Readers find the Vanilla Bean blog while hunting for the perfect chocolate cake or cinnamon roll recipe, or another everyday favorite. They stay for founder Sarah Kieffer’s simple approach to home baking, the utterly transporting, dreamlike quality of her photography, and her evocative storytelling. Most of all, the Vanilla Bean blog celebrates the soulfulness of baking. Kieffer mastered the art of home baking while working in tiny kitchens in the back of coffeehouses and bakeries in Minnesota. With recipes that help simplify the process behind complicated techniques, Vanilla Bean has built a dedicated following of several hundred thousand loyal readers and won several awards, including the Reader’s Choice Award for best baking blog from Saveur.
MY LOST POETS by Philip Levine
In prose both as superbly rendered as his poetry and as down-to-earth and easy as speaking, Levine reveals the things that made him the poet he became. In the title essay, originally the final speech of his poet laureate year, he recounts how as a boy he composed little speeches walking in the night woods near his house and how he later realized these were his first poems. He wittily takes on the poets he studied with in the Iowa Writing Program: John Berryman, who was his great teacher and lifelong friend, and Robert Lowell, who was neither. His deepest influences–jazz, Spain, the working people of Detroit–are reflected in many of the pieces. There are essays on Spanish poets he admires, William Carlos Williams, Wordsworth, Keats, and others. A wonderful, moving collection of writings that add to our knowledge and appreciation of Philip Levine–both the man and the poet.
DEAD GIRLS SOCIETY by Michelle Krys
Hope is sick of everyone treating her like she’s breakable. Sure, she has cystic fibrosis (basically really bad lungs), but she’s tired of being babied by her mom and her overprotective best friend, Ethan, not to mention worrying about paying for her expensive medication and how she’s going to afford college. And she’s bored with life in her run-down New Orleans suburb. When an invitation arrives from a mysterious group that calls itself the Society, Hope jumps at the chance for some excitement. This could be her ticket out. All she has to do is complete a few dares and she just might win some real money. But the Society isn’t all that it seems . . . and soon Hope finds that playing the game isn’t a choice—it’s a requirement.
DOUBLE ECLIPSE by Melissa de la Cruz
Twin witches Mardi and Molly Overbrook are back for another summer in North Hampton, and this year they’re serious about two things: avoiding trouble and dedicating themselves to rest and relaxation. Molly’s headed to Aunt Ingrid’s, while Mardi has convinced their father, Troy—a.k.a. Thor, the god of thunder—to let her crash with her boyfriend, Trent, who also happens to be Tyr, the god of war. It’s a tangled web they weave, but that’s to be expected where gods and goddesses are concerned. Their vacation’s just begun when an old secret is revealed, leaving Molly and Mardi to question everything they’ve ever known about their family. Then a hot new guy comes to town and starts brewing even more trouble . . . and soon enough, the twins are back to their old tricks.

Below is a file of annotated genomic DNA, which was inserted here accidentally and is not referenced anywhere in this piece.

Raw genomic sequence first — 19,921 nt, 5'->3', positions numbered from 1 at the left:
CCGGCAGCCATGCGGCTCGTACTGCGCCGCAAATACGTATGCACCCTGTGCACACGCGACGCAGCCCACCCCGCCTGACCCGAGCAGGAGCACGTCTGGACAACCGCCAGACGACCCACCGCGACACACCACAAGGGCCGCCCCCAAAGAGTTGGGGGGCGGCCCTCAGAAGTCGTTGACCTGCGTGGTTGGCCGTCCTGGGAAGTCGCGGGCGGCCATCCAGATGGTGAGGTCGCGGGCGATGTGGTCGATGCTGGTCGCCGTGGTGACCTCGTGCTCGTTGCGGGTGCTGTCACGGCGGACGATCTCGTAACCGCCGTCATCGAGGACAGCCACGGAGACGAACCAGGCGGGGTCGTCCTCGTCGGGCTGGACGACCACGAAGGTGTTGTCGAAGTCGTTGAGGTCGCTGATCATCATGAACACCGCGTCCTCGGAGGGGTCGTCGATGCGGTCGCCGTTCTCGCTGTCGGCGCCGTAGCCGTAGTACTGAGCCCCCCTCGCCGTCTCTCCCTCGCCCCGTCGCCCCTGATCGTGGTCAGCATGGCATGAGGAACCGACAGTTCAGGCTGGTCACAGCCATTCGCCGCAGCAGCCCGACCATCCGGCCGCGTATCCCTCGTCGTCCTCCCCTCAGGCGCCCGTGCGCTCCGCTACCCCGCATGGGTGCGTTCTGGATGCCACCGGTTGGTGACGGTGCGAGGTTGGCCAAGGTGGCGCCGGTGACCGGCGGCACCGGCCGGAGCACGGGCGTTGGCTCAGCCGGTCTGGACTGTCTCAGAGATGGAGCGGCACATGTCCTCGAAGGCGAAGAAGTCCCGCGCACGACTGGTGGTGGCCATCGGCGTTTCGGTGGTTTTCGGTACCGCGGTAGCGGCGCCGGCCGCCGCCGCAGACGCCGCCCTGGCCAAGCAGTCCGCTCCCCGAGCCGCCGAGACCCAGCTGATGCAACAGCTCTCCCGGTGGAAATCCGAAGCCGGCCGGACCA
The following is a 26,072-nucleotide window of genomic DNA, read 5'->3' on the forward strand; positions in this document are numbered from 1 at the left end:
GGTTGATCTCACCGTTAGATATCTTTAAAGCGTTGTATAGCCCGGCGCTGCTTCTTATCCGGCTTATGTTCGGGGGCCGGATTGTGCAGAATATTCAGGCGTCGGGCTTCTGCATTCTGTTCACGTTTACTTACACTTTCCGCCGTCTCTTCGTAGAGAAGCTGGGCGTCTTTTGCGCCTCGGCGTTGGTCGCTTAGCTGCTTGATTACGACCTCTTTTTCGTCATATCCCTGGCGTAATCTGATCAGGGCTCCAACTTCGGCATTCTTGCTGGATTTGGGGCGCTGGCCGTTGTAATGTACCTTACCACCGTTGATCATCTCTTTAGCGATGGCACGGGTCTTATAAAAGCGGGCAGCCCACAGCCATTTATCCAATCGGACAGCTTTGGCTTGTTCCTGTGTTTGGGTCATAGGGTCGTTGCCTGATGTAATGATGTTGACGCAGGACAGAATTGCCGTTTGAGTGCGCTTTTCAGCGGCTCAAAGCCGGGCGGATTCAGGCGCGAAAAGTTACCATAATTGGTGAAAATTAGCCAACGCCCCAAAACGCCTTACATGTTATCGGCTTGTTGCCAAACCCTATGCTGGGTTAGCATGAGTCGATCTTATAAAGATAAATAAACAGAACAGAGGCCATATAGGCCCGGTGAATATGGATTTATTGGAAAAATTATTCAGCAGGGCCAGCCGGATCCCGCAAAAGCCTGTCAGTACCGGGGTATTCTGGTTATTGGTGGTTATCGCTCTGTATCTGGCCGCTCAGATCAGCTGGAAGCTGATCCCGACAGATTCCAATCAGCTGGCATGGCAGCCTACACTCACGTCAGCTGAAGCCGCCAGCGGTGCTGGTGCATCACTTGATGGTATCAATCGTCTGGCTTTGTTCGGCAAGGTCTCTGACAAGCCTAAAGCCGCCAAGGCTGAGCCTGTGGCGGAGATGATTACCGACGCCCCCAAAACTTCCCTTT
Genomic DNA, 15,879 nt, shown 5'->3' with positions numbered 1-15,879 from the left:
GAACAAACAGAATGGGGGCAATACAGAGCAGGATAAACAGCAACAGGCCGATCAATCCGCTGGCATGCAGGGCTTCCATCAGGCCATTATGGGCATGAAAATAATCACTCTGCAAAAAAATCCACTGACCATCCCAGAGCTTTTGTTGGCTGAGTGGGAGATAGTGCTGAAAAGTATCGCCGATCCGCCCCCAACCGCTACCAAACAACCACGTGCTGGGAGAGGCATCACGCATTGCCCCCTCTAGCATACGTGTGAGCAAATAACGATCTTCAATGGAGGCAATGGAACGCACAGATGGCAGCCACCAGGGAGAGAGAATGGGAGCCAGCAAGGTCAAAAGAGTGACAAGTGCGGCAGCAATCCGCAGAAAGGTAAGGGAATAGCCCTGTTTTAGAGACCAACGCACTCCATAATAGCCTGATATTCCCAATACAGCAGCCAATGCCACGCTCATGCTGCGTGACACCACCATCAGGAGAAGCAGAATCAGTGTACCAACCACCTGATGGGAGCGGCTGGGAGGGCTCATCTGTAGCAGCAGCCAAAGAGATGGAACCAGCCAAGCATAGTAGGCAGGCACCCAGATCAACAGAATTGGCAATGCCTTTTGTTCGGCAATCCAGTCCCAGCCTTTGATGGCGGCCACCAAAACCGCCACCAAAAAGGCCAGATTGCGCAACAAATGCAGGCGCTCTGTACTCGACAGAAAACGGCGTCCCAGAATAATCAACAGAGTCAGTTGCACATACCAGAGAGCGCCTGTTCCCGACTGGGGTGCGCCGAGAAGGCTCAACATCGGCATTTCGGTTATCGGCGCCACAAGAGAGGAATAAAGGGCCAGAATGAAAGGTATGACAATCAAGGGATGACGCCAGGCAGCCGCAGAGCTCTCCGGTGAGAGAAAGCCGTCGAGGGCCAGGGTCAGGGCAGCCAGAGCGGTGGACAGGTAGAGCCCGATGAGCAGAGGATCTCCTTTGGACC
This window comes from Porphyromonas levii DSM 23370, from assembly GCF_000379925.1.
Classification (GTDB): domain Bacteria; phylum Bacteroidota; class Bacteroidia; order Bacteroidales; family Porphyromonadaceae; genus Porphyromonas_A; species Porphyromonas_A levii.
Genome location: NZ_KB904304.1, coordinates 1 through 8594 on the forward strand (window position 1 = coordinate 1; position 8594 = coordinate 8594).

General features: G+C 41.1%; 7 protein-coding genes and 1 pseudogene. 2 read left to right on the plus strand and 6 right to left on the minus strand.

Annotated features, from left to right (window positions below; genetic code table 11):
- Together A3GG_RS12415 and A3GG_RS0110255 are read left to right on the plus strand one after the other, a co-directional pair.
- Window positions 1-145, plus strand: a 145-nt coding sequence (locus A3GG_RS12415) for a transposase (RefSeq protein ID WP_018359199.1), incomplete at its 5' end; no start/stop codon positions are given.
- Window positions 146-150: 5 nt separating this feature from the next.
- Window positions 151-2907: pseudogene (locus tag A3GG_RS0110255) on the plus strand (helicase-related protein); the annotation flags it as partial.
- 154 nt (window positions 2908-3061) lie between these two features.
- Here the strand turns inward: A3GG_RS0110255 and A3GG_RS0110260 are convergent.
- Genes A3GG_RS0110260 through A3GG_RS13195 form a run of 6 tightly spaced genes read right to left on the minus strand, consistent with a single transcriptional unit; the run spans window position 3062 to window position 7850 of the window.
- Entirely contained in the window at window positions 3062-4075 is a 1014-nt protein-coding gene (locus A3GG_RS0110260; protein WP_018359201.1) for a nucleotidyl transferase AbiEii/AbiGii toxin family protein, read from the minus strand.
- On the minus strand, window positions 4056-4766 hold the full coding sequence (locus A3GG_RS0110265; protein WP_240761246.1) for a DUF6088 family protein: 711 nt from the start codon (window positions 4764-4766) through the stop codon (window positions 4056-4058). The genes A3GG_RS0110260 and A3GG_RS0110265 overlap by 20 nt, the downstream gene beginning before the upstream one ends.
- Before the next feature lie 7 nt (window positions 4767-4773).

THE DOOR THAT LED TO WHERE by Sally Gardner
AJ Flynn has just failed all but one of his major exams, and at almost seventeen years old, he sees a future that’s far from rosy. So when he’s offered a junior clerk position at a London law firm, he hopes his life is about to change—and it does, but he could never have imagined how much. While on the job, AJ finds an old key labeled with his birth date, and he’s determined to find the door it will open. When he does just that, AJ and his group of scrappy friends begin a series of amazing journeys to the past—1830, to be exact. When they discover a crime that only they can solve, the boys go from wayward youths to intrepid young men with a purpose in life. But with enemies all around, can they unravel the mysteries of the past before the past unravels them?
THE SEELIE KING’S WAR by Jane Yolen and Adam Stemple
The war that Prince Aspen and midwife’s apprentice Snail started—purely by accident—is at hand. The Unseelie Army, the evil side of Faerie, will soon invade and destroy the Seelie kingdom. Aspen is terrified, not simply because his homeland is on the verge of ruin, but because he is now, after the death of his father and brothers, the Seelie King. He is a young, untried king; a king without a battle plan. But he has Snail, his first and only friend, and the only one who can raise the army Aspen needs—an army of changelings, like her. First, however, she has to convince the mysterious, dangerous Professor Odds, the changelings’ leader, who has a destructive plan of his own.